Have you ever wondered how chickens are "being produced", as if they were "animal machines" ? Or how cows are being milked today ? Or what kind of outfit people have to wear when they spray our tomatoes with those "harmless" - if we may believe the FDA - pesticides ?
Nikolaus Geyrhalter comments on his film : "I wanted to collect and make accessible images from this branch, this world in as objective a manner as possible. What makes it fascinating are the machines and the sense of what's doable, the human spirit of invention and organization, even at close quarters with horror and insensitivity. Plants and animals are treated just like any other goods, and smooth functioning is extremely important. The most important thing is how the animals can be born, raised and held as efficiently and inexpensively as possible, how to treat them so they're as fresh and undamaged as possible when they arrive at the slaughterhouse, and that the levels of medications and stress hormones in the meat are below the legal limits. No one thinks about whether they're happy."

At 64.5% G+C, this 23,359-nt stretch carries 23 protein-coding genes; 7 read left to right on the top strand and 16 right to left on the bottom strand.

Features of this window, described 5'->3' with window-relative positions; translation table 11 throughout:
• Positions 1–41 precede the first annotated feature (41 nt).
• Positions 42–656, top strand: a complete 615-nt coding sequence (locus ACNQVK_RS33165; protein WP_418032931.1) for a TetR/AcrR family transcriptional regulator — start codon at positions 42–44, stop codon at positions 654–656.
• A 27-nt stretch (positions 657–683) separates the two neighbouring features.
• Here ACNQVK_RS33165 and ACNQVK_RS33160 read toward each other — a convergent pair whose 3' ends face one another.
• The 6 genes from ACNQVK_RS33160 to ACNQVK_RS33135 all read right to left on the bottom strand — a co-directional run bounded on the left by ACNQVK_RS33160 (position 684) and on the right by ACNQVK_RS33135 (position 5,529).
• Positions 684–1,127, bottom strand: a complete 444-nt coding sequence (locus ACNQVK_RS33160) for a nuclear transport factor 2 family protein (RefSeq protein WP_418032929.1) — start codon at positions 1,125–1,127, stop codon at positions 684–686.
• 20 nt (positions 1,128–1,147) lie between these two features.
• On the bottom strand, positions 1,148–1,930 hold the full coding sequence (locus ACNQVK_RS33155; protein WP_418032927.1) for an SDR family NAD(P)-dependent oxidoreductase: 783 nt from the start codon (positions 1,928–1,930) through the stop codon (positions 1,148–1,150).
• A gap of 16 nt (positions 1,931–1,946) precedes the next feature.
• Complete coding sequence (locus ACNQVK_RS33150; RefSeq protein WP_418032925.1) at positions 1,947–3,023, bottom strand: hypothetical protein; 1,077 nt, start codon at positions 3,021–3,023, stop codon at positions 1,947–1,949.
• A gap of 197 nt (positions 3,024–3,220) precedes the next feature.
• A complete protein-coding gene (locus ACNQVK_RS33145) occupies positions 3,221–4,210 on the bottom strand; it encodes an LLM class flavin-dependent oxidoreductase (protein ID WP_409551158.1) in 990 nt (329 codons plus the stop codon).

Watch this DVD and be amazed, or horrified ! There are no interviews, no music either. You are left alone with your thoughts.
If you like what you see, the smooth functioning of the machines and the lack of happiness of our "animal machines", continue to enjoy your hamburger at McDonald's.
If you don't like it, think of how farming was done less than a century before. Farmer John Peterson says : "It used to be that everyone in this country had a connection to farms, but now most of these farms have gone". I think we should reestablish this connection. Peterson also uses a certain level of mechanization, but it doesn't go berserk. Watch his DVD to see another form of farming, very different to what you will see in this documentary : The Real Dirt on Farmer John. Peterson's farm, Angelic Organics, has 1200 shareholders from a Community Supported Agriculture (CSA) scheme. Each shareholder receives each week a box full of fresh and healthy vegetables and fruits. This way, the farm performs its historical role again, reuniting the people with the source of the food.